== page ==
Violent ankle flexion can cause an ankle fracture, which in turn causes massive ankle pain. Such an ankle fracture is usually associated with stretching or rupturing the ligaments. Another trigger is the so-called Os-trigonum syndrome. The trigonum is a small bone at the back of the anklebone. If the surrounding ligament structures (ligamentum fibulotalare posterius and ligamentum deltoideum) are stressed, irritation at the level of the os trigonums can occur, which leads to persistent pain behind the outer ankle.

Since ligament tears or stretching as well as ankle fractures are usually accompanied by massive swelling and bruising, scarring of the tissue may occur during healing, which can lead to painful blockages in the ankle area. The mobility of the ankle is clearly limited and in certain positions there is an extremely painful pull.


In addition to scanning the ankle, imaging methods such as X-rays and magnetic resonance imaging are well suited for diagnosis. They can be used to visualize the structure of ligaments, muscles, cartilage and bones and to clearly identify ankle fractures, ligament tears or arthrosis diseases. Os trigonum syndrome can also be determined with the help of imaging techniques. Ultimately, diagnosing ankle pain is usually not a problem. However, the treatment of the causes is often much more difficult.

Treatment for ankle pain

Basically, the therapy for an aching ankle depends on the respective causes of the symptoms. For example, in the event of a ligament tear, there is still no way around a splint, in the event of an ankle fracture, plaster is usually required and sprains are fixed with a bandage. Accompanying the immobilization, cooling and putting up against the swelling should help.

If torn ligaments do not grow together again despite the splint, an operation may be necessary in which the existing ligaments are either reconnected or replaced. Surgical intervention may also be necessary for ankle arthrosis and Os-trigonum syndrome.

With the minimally invasive procedure of so-called ankle arthroscopy (mirroring of the ankle), detached bone fragments that threaten to block the joint can be discovered and removed after an ankle fracture. This method can also be used to stop the osteoarthritis-related shrinkage of the cartilage layer.

In any case, physiotherapy is an elementary component in the treatment of ankle pain. Physiotherapy is intended to avoid incorrect loads, stabilize the joints and alleviate pain in the long term. Physiotherapy also tries to eliminate existing movement impairments.

Holistic treatment approaches

Massages can also help relieve the discomfort. Rolfing and osteopathy also offer possible treatment approaches for therapy. In accordance with their holistic approach, these methods take into account further patient complaints, such as knee pain, patella pain, difficulty walking, back pain, low back pain or even neck tension when treating ankle pain. Although the connection between the symptoms may not be obvious to outsiders at first glance, the success often proves these holistic treatment approaches to be right.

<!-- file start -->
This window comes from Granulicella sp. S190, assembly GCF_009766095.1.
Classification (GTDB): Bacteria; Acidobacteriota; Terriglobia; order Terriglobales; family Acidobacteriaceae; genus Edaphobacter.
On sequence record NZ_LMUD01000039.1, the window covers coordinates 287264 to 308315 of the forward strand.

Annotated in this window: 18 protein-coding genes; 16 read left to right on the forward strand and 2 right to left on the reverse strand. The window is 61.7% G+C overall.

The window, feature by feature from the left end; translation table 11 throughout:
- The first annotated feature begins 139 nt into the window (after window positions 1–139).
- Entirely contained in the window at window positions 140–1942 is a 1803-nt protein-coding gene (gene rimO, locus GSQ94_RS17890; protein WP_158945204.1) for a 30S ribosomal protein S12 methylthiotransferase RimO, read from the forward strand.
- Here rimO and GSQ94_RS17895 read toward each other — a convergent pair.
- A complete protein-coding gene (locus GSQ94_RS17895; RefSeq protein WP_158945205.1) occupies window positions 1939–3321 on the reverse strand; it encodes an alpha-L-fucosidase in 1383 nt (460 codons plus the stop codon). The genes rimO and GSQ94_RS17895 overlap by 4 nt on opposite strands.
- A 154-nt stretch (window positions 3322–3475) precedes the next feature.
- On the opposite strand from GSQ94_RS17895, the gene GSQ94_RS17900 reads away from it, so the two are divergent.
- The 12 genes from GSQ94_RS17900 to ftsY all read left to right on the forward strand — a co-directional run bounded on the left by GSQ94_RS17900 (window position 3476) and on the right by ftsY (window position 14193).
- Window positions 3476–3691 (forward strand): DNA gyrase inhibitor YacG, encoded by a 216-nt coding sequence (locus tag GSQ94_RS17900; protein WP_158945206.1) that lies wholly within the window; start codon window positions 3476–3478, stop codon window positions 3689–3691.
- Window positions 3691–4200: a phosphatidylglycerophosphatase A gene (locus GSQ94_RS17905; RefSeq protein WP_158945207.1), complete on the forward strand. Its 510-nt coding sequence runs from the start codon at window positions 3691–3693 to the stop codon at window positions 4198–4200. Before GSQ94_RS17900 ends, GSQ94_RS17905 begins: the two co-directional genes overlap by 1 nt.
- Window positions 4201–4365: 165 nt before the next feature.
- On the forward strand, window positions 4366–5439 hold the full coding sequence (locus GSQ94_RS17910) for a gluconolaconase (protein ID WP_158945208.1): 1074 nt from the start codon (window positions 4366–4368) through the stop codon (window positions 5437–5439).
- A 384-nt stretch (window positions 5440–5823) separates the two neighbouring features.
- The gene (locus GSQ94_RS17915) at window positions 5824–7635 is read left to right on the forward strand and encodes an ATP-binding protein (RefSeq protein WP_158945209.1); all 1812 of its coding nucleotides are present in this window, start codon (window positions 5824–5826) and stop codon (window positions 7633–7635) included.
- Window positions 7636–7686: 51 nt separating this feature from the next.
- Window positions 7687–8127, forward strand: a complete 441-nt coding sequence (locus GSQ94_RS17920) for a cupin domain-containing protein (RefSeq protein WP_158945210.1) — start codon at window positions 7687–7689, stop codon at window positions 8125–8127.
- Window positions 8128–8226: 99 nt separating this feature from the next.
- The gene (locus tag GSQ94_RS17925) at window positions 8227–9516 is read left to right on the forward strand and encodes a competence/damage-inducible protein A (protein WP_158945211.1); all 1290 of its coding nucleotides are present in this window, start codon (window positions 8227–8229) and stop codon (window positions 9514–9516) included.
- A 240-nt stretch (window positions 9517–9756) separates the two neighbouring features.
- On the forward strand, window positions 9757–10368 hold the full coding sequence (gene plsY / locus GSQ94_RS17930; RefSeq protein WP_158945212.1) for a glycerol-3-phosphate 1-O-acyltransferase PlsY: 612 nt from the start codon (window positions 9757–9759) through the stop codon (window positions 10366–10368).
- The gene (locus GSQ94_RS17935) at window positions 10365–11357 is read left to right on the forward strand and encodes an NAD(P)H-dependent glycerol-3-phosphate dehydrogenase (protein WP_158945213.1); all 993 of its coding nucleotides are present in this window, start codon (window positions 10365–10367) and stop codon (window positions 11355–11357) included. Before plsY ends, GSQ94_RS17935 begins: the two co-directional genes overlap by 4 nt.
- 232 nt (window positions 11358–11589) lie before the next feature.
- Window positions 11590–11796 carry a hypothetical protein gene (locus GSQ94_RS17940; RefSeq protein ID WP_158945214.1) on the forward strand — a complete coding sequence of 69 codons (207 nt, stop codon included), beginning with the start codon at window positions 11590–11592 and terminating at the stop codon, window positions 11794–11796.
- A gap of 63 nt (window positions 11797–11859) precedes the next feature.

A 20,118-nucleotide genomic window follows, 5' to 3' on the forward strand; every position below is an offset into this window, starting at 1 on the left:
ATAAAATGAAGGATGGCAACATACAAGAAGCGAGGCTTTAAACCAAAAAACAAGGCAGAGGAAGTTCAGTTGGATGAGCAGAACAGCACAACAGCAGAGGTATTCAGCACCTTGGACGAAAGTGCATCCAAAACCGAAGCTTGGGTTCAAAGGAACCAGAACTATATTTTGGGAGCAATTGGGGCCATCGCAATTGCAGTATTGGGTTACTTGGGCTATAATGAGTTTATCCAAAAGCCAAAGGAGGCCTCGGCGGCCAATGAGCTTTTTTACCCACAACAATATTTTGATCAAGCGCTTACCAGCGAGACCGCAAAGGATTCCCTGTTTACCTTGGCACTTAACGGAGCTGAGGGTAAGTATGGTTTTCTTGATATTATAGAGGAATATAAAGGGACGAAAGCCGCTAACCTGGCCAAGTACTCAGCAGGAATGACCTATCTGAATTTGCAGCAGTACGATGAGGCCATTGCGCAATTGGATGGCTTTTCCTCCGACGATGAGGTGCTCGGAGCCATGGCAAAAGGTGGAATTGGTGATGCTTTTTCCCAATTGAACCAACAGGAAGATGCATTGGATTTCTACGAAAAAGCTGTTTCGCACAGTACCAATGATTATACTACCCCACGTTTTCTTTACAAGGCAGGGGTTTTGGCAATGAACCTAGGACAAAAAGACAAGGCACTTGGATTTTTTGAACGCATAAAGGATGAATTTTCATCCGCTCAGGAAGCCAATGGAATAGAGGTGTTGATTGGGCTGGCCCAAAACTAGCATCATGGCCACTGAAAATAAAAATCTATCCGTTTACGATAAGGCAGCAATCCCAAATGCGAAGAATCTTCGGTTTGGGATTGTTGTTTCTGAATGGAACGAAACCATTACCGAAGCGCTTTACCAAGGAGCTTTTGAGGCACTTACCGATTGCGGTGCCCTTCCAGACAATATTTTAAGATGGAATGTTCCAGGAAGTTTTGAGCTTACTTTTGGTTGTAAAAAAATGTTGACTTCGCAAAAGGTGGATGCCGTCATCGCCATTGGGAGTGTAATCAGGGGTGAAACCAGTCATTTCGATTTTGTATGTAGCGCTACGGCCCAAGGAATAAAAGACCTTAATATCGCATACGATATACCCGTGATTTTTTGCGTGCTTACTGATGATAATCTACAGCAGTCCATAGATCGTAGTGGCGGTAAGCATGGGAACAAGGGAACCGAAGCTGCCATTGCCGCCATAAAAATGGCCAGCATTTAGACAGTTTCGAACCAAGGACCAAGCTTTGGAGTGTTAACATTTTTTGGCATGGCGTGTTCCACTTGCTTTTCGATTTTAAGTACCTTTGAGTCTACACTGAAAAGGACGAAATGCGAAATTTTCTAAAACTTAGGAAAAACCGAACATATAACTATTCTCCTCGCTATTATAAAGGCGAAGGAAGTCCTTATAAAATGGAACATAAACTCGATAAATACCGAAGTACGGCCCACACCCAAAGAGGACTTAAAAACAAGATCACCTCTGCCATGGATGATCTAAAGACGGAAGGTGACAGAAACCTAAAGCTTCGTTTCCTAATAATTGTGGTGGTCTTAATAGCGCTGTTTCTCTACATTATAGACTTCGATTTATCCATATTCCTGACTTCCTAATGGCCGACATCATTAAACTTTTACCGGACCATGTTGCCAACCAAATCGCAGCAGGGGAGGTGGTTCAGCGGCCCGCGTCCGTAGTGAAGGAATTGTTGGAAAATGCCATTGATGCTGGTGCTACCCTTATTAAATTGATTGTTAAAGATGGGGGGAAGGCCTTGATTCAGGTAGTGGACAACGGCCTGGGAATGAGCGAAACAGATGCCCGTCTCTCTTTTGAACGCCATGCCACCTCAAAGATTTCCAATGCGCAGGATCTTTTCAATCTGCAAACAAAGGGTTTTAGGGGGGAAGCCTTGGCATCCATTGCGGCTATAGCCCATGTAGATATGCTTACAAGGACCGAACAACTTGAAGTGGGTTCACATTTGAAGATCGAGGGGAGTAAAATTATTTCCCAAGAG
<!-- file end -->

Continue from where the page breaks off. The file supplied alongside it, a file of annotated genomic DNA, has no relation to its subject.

Prevent ankle pain

In order to minimize the risk of ankle pain, it is particularly important to wear suitable footwear when exercising. In addition, stretching exercises can help against existing problems and at the same time have a preventive effect against ankle complaints.

Physiotherapy also plays an outstanding role in prevention. If, for example, a ligament tear or a ligament stretch does not adequately stabilize the ligaments through appropriate training, there is a risk of permanent instability and the risk of renewed injuries increases. Taping the ankle while exercising or a stabilizing support stocking can eliminate the susceptibility to twisting, but these aids cannot replace the fully resilient and functional structure of the straps. (fp)

Author and source information

This text corresponds to the specifications of the medical literature, medical guidelines and current studies and has been checked by medical doctors.

Dipl. Geogr. Fabian Peters


  • Clinic of the University of Munich: osteoarthritis of the ankle, (accessed 02.09.2019), LMU
  • Michael Hammer: Rheumatoid Arthritis (chronic polyarthritis), Deutsche Rheuma-Liga Bundesverband e.V., (accessed 02.09.2019), Rheumatism League
  • Nikolaus Wülker et al .: Pocket textbook on orthopedics and trauma surgery, Thieme Verlag, 3rd edition, 2015